# Efficient projection onto the kernel of a matrix

Suppose I have a positive semidefinite matrix $$M = \sum_i^N A_i^T A_i$$ where each $$A_i$$ is a fat matrix of shape (m,n) and $$m << n$$, we can also assume that $$A_i$$ is full rank(but the stacked matrix might not be). I can compute the projection onto the kernel of $$M$$ by computing the individual projections onto the kernel of $$M$$, given by $$P_M = I - M^T(M M^T)^{-1} M$$.

How can I improve this algorithm by exploiting the fact that the $$m \times m$$ system is easy to work with while keeping the memory cost low? Specifically, I would like a more stable and possibly more memory-efficient algorithm for this. Also, I only care about projection vector products, not the projection matrix itself which I can't store in memory.

• How large are $N$ and $m$? Commented Feb 9 at 22:16
• N can be quite large(approx 10000) and m is very small(approx. 10). But n >> N * m so M is low-rank(but probably not that low-rank).
– HRI
Commented Feb 9 at 22:21

The complement of the null space, $$Z^\perp$$, is of course spanned by the rows of the matrices $$A_i$$. If $$Nm$$ is relatively small, you can compute an orthonormal basis of $$Z^\perp$$ by running the Gram-Schmidt process on the vectors that correspond to the rows of the $$A_i$$, and once you have a basis of $$Z^\perp$$, you can easily project onto $$Z^\perp$$ (let's call this projection operator $$\Pi_{Z^\perp}$$). The projection $$\Pi_Z$$ onto the null space $$Z$$ of $$M$$ is then of course $$I-\Pi_{Z^\perp}$$.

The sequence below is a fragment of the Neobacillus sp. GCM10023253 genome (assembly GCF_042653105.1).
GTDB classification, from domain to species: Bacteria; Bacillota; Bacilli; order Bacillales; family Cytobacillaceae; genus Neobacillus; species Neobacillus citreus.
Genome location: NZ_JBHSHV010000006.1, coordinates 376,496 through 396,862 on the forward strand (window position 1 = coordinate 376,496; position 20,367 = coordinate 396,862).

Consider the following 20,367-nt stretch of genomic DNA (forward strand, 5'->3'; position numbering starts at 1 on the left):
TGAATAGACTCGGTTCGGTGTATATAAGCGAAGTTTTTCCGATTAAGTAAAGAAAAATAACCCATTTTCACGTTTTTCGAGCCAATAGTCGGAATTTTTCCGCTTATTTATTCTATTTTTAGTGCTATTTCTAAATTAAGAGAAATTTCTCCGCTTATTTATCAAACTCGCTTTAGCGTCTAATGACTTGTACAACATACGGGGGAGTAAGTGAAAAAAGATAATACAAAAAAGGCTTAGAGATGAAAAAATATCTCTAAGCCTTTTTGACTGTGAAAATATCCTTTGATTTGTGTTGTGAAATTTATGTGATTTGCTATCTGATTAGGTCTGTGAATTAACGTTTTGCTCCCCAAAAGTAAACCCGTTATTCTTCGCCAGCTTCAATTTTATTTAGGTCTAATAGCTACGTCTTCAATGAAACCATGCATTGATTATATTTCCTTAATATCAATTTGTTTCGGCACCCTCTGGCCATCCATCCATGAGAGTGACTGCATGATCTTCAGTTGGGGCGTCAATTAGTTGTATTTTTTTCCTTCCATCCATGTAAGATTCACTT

If $$n$$ is sufficiently small you can compute $$M= \sum_i A_i^T A_i$$ which is $$n\times n$$. The projection on its kernel can be written as $$P_M = I - MM^{+}$$. So say you have a vector $$v$$ and you want to compute $$P_Mv$$ then you can first solve $$M^TM x = M^Tv$$ to get $$x=M^{+}v$$. If you initialize the conjugate gradient solver for the normal equations (CGNR/CGLS) with an intial guess of zero then you would get the desired solution. After that just compute $$P_Mv = v - Mx$$. If $$n$$ is sifficiently large and $$M$$ is too dense you can instead implement matrix-vector products with $$M$$ and $$M^T$$ through the $$A_i$$ without explicitly forming $$M$$.